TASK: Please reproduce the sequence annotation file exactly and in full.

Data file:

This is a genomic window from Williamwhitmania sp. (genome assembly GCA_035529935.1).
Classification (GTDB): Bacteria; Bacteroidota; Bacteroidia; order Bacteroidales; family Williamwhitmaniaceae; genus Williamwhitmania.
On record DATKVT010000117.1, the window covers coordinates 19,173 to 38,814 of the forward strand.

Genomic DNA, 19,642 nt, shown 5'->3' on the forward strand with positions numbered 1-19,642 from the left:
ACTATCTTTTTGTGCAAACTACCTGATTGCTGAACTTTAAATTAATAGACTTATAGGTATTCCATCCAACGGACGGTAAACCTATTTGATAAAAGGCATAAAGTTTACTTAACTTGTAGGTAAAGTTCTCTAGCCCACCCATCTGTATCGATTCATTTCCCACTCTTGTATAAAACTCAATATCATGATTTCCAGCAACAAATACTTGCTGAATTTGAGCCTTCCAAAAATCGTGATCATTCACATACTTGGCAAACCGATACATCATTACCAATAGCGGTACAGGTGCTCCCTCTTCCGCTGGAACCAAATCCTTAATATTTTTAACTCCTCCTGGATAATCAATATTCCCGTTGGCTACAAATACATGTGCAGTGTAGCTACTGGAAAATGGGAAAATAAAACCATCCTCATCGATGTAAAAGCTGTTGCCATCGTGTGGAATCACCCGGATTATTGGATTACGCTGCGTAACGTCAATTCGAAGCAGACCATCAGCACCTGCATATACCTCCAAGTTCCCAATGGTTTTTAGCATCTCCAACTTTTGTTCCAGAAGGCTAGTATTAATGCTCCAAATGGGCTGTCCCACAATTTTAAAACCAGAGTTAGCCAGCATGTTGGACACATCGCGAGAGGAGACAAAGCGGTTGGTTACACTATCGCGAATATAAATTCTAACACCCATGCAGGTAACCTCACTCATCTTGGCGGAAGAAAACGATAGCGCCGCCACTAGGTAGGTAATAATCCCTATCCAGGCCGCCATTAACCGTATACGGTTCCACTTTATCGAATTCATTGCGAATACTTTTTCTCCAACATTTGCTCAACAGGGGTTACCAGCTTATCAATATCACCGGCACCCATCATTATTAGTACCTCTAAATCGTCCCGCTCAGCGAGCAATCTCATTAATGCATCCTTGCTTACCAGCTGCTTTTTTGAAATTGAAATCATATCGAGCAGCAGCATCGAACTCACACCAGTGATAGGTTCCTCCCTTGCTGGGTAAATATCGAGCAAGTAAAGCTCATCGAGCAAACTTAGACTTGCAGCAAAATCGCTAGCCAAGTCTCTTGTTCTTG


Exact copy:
This is a genomic window from Williamwhitmania sp. (genome assembly GCA_035529935.1).
Classification (GTDB): Bacteria; Bacteroidota; Bacteroidia; order Bacteroidales; family Williamwhitmaniaceae; genus Williamwhitmania.
On record DATKVT010000117.1, the window covers coordinates 19,173 to 38,814 of the forward strand.

Genomic DNA, 19,642 nt, shown 5'->3' on the forward strand with positions numbered 1-19,642 from the left:
ACTATCTTTTTGTGCAAACTACCTGATTGCTGAACTTTAAATTAATAGACTTATAGGTATTCCATCCAACGGACGGTAAACCTATTTGATAAAAGGCATAAAGTTTACTTAACTTGTAGGTAAAGTTCTCTAGCCCACCCATCTGTATCGATTCATTTCCCACTCTTGTATAAAACTCAATATCATGATTTCCAGCAACAAATACTTGCTGAATTTGAGCCTTCCAAAAATCGTGATCATTCACATACTTGGCAAACCGATACATCATTACCAATAGCGGTACAGGTGCTCCCTCTTCCGCTGGAACCAAATCCTTAATATTTTTAACTCCTCCTGGATAATCAATATTCCCGTTGGCTACAAATACATGTGCAGTGTAGCTACTGGAAAATGGGAAAATAAAACCATCCTCATCGATGTAAAAGCTGTTGCCATCGTGTGGAATCACCCGGATTATTGGATTACGCTGCGTAACGTCAATTCGAAGCAGACCATCAGCACCTGCATATACCTCCAAGTTCCCAATGGTTTTTAGCATCTCCAACTTTTGTTCCAGAAGGCTAGTATTAATGCTCCAAATGGGCTGTCCCACAATTTTAAAACCAGAGTTAGCCAGCATGTTGGACACATCGCGAGAGGAGACAAAGCGGTTGGTTACACTATCGCGAATATAAATTCTAACACCCATGCAGGTAACCTCACTCATCTTGGCGGAAGAAAACGATAGCGCCGCCACTAGGTAGGTAATAATCCCTATCCAGGCCGCCATTAACCGTATACGGTTCCACTTTATCGAATTCATTGCGAATACTTTTTCTCCAACATTTGCTCAACAGGGGTTACCAGCTTATCAATATCACCGGCACCCATCATTATTAGTACCTCTAAATCGTCCCGCTCAGCGAGCAATCTCATTAATGCATCCTTGCTTACCAGCTGCTTTTTTGAAATTGAAATCATATCGAGCAGCAGCATCGAACTCACACCAGTGATAGGTTCCTCCCTTGCTGGGTAAATATCGAGCAAGTAAAGCTCATCGAGCAAACTTAGACTTGCAGCAAAATCGCTAGCCAAGTCTCTTGTTCTTG